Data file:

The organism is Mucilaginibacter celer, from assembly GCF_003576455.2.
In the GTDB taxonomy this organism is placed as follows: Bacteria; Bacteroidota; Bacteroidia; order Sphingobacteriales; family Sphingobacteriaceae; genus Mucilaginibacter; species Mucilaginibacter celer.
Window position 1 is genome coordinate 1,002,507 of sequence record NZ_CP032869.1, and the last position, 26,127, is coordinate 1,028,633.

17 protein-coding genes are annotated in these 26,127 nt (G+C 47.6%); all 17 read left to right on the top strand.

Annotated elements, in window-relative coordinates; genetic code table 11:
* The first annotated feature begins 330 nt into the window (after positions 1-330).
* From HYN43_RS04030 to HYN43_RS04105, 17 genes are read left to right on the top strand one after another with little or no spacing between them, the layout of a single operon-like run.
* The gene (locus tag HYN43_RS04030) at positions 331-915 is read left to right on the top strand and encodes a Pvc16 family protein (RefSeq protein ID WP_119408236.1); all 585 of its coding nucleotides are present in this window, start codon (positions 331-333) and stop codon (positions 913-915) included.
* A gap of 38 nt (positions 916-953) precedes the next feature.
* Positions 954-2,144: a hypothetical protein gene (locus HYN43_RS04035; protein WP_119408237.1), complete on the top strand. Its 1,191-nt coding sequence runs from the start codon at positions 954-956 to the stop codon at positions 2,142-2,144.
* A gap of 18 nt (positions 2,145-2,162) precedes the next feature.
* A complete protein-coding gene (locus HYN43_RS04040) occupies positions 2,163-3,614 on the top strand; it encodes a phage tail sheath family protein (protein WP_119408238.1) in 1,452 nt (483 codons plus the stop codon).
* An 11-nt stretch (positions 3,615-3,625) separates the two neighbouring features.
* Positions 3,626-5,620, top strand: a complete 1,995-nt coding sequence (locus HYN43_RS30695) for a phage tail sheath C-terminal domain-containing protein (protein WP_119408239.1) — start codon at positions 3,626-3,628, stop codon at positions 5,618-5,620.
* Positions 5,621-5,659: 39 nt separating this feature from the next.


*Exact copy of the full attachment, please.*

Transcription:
The organism is Mucilaginibacter celer, from assembly GCF_003576455.2.
In the GTDB taxonomy this organism is placed as follows: Bacteria; Bacteroidota; Bacteroidia; order Sphingobacteriales; family Sphingobacteriaceae; genus Mucilaginibacter; species Mucilaginibacter celer.
Window position 1 is genome coordinate 1,002,507 of sequence record NZ_CP032869.1, and the last position, 26,127, is coordinate 1,028,633.

17 protein-coding genes are annotated in these 26,127 nt (G+C 47.6%); all 17 read left to right on the top strand.

Annotated elements, in window-relative coordinates; genetic code table 11:
* The first annotated feature begins 330 nt into the window (after positions 1-330).
* From HYN43_RS04030 to HYN43_RS04105, 17 genes are read left to right on the top strand one after another with little or no spacing between them, the layout of a single operon-like run.
* The gene (locus tag HYN43_RS04030) at positions 331-915 is read left to right on the top strand and encodes a Pvc16 family protein (RefSeq protein ID WP_119408236.1); all 585 of its coding nucleotides are present in this window, start codon (positions 331-333) and stop codon (positions 913-915) included.
* A gap of 38 nt (positions 916-953) precedes the next feature.
* Positions 954-2,144: a hypothetical protein gene (locus HYN43_RS04035; protein WP_119408237.1), complete on the top strand. Its 1,191-nt coding sequence runs from the start codon at positions 954-956 to the stop codon at positions 2,142-2,144.
* A gap of 18 nt (positions 2,145-2,162) precedes the next feature.
* A complete protein-coding gene (locus HYN43_RS04040) occupies positions 2,163-3,614 on the top strand; it encodes a phage tail sheath family protein (protein WP_119408238.1) in 1,452 nt (483 codons plus the stop codon).
* An 11-nt stretch (positions 3,615-3,625) separates the two neighbouring features.
* Positions 3,626-5,620, top strand: a complete 1,995-nt coding sequence (locus HYN43_RS30695) for a phage tail sheath C-terminal domain-containing protein (protein WP_119408239.1) — start codon at positions 3,626-3,628, stop codon at positions 5,618-5,620.
* Positions 5,621-5,659: 39 nt separating this feature from the next.